Every generation has desired "the good life" and longevity. Since the beginning of time man has imagined and sought for the fountain of youth. Not an actual fountain, but an herb, a root, a tea, a lotion or a hormone that extends life or at least postpones the effects of aging. But, who wants longevity of life without the connection of the good days attached to it?
I Peter 3:10-11 says good days are the result of the words we speak, how we treat people and the choices we make. Peter said, "Whoever desires to love life and see good days, let him keep his tongue from evil and his lips from speaking deceit; let him turn away from evil and do good; let him seek peace and pursue it" (ESV). That is more than a mouthful, but it's clearly a recipe for a better life, if not a healthier life.
The good life is not comprised in the neighborhood we live in, the car we drive or even the job we have. In every survey I read on what most people want out of life, the overwhelming consensus is peace and happiness. Those things start in the heart. My belief is that peace and happiness come from a relationship with God and knowing he loves you. Even then, I don't believe a person can be truly happy unless they have healthy relationships with people around them. Research has determined the well-established fact that social people are happier and healthier. On average, they live longer and enjoy life more.
Jesus himself said the most important commandment is to love the Lord your God with all your heart, your mind, and your strength and the second commandment is like unto it: love your neighbor as yourself. To me that equates to relationships that are meaningful. People caring about people. Not taking the opportunity to say something negative about another just because the opportunity arises. It means, bridling our tongues. In the Bible, James says the tongue "sets on fire the entire course of life, and is set on fire by hell" (James 3:2 ESV).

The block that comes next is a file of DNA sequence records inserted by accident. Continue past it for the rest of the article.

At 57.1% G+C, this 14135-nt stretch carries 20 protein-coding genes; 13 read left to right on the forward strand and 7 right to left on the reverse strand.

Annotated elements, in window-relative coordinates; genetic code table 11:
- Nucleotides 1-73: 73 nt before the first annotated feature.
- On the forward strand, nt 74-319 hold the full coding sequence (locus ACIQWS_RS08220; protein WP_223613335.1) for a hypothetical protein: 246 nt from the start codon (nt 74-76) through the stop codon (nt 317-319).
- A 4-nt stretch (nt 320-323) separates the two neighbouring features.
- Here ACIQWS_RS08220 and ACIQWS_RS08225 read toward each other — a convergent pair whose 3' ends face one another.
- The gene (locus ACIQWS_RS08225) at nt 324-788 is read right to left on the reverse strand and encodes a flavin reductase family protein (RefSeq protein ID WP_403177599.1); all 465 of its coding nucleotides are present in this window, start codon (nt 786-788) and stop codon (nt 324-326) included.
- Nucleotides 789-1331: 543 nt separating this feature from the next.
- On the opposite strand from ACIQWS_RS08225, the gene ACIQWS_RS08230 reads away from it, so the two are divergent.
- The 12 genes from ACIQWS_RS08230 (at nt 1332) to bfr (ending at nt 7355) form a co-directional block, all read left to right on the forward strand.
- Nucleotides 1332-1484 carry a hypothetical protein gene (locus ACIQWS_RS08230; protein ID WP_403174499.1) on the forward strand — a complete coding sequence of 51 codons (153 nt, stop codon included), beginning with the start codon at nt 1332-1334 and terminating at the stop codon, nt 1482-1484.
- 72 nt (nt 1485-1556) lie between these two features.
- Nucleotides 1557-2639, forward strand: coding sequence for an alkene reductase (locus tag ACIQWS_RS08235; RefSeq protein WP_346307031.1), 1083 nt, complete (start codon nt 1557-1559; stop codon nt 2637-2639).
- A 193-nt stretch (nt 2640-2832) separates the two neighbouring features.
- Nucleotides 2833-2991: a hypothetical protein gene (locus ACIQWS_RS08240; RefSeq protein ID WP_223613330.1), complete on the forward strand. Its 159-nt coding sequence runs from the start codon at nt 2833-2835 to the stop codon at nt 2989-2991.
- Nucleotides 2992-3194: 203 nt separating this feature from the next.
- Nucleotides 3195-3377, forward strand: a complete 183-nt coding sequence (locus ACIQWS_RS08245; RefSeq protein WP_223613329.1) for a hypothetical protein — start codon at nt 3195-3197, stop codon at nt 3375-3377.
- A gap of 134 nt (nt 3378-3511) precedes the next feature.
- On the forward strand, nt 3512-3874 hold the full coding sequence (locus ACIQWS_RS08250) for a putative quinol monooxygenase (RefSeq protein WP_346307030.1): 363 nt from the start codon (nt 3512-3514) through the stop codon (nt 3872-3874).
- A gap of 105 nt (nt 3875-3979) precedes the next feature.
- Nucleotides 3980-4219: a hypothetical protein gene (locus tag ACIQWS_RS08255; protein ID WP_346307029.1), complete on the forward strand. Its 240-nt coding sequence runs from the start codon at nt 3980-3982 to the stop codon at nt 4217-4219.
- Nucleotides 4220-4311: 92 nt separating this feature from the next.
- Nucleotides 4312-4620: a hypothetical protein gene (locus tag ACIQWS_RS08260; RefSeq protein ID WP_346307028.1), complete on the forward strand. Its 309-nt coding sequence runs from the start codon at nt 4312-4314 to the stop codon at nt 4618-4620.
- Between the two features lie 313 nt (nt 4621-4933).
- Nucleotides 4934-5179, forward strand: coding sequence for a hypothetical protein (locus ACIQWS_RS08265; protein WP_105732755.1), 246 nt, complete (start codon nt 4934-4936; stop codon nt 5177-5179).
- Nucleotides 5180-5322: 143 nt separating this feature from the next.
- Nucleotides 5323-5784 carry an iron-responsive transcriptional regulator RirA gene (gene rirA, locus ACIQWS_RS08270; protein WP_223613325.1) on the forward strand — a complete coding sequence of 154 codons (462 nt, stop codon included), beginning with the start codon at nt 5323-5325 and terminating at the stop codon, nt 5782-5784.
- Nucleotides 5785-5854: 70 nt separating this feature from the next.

We are not getting any younger. Who knows how long we will live? None of us know, but one thing is certain: we should live our lives well. Experts are telling us that the future is here: we will live longer and longer. We may even live to be 100 or more, but what good will that do us without peace and health?
Getting older is interesting, but it holds many challenges. As I write this, a 79-year-old family member is bed-ridden and suffers from dementia. On the other hand, on this very day, my sister-in-law said her 94-year-old mother tore off the wallpaper in her hallway and just finished painting the walls and baseboards all by herself. Genes most definitely play a role in the lives of the two women, but so does attitude, a healthy diet, a spiritual relationship and exercise. I can say that because I know the lives of these two women.
The good life does not mean a life without problems, because in the very same chapter Peter said we will suffer and have trials in this life, but not to be afraid or fearful. Both women, though aging very different, have had trials. The first is a 30-year survivor of a heart attack, the other is a 50-year survivor of cancer.
Everything in the universe ages though in different ways. It is the way of life. The natural order of things. When Peter advises us to "keep our tongue from evil and our lips from speaking deceit; turn from evil and do good; seek peace and pursue it", then maybe he's shining a little light on the concept of aging well.